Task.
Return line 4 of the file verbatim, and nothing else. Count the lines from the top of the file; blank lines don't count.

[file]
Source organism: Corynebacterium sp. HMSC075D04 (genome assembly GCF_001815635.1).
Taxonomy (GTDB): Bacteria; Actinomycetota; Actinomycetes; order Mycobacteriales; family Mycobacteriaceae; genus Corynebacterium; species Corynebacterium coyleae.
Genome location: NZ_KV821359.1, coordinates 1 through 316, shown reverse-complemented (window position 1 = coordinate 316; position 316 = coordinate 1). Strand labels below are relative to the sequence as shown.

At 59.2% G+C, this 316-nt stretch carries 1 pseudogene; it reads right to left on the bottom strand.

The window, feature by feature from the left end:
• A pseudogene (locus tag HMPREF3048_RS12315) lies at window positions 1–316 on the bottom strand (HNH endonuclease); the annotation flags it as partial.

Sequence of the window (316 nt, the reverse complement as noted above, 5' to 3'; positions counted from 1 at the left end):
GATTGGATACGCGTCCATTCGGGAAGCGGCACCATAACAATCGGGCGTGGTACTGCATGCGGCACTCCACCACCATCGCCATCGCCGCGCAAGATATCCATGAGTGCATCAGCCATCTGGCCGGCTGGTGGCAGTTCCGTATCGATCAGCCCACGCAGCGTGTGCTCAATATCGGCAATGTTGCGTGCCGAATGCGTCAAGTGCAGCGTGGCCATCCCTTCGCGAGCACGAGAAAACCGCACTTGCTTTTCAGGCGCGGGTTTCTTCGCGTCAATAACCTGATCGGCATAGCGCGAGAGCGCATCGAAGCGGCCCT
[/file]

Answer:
At 59.2% G+C, this 316-nt stretch carries 1 pseudogene; it reads right to left on the bottom strand.